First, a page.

Iranian President Raisi, close ally of Khamenei, killed in helicopter crash

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Iranian President Ebrahim Raisi, a hardliner seen as a potential successor to Supreme Leader Ali Khamenei, was killed when his helicopter crashed in poor weather in mountains near the Azerbaijan border, officials and state media said on Monday.

The charred wreckage of the helicopter which crashed on Sunday carrying Raisi, Foreign Minister Hossein Amir-Abdollahian and six other passengers and crew was found early on Monday after an overnight search in blizzard conditions.

Supreme Leader Khamenei, who holds ultimate power with a final say on foreign policy and Iran’s nuclear program, said First Vice President Mohammad Mokhber, would take over as interim president, the official IRNA news agency reported.

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“I announce five days of public mourning and offer my condolences to the dear people of Iran,” Khamenei said in a statement. Mokhber, like Raisi, is seen as close to Khamenei.

The crash comes at a time of growing dissent within Iran over an array of political, social and economic crises. Iran’s clerical rulers face international pressure over Tehran’s disputed nuclear program and its deepening military ties with Russia during the war in Ukraine.

Since Iran’s ally Hamas attacked Israel on October 7, provoking Israel’s assault on Gaza, conflagrations involving Iran-aligned groups have erupted throughout the Middle East.

A long “shadow war” between Iran and Israel broke into the open last month with tit-for-tat exchanges of drone and missile fire.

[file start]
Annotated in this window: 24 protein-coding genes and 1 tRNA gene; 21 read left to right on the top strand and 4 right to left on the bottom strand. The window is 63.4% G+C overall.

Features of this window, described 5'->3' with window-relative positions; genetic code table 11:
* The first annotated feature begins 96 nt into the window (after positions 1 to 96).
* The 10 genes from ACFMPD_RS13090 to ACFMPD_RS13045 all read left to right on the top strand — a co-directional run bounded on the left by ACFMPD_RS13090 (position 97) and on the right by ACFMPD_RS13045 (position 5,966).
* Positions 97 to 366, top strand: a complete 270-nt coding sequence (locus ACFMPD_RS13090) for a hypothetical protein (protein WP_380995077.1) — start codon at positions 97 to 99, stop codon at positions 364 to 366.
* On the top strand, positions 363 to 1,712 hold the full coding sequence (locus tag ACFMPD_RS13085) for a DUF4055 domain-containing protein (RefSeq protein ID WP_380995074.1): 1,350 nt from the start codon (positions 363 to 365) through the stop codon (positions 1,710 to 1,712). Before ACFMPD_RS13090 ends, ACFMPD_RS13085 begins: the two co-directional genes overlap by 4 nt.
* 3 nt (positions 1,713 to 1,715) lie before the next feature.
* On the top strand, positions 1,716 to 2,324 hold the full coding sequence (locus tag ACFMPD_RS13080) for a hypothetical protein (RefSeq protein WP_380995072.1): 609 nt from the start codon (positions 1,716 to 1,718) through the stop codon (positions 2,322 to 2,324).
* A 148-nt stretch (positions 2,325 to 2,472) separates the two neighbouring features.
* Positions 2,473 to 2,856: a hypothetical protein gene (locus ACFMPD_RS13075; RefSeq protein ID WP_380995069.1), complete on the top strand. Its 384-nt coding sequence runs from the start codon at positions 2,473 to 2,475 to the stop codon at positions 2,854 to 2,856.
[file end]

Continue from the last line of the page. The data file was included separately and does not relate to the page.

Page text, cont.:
An Israeli official, who requested anonymity, told Reuters it was not involved in the crash. US Defense Secretary Lloyd Austin said he had no insight into the cause of the crash, adding the United States had no part to play in it.

Under the Islamic Republic’s constitution, a new presidential election must be held within 50 days. State media reported late on Monday that Iran will hold presidential elections on June 28.

Any candidate must first be vetted by the Guardian Council, a hardline watchdog that has often disqualified even prominent conservative and moderate officials, meaning the overall thrust of Iranian policy would be unlikely to change.

“As Iran selects a new president, we reaffirm our support for the Iranian people and their struggle for human rights and fundamental freedoms,” State Department spokesperson Matthew Miller said as the US expressed its “official condolences.”

‘One hardliner dies, another takes over’

Government loyalists packed into mosques and squares to pray for Raisi, but most shops remained open and the authorities made little effort to interrupt ordinary life.

“He was a hard working president. His legacy will endure as long as we are alive,” said Mohammad Hossein Zarrabi, 28, a member of the volunteer Basij religious militia in the holy Shia city of Qom.

But other Iranians showed little sorrow.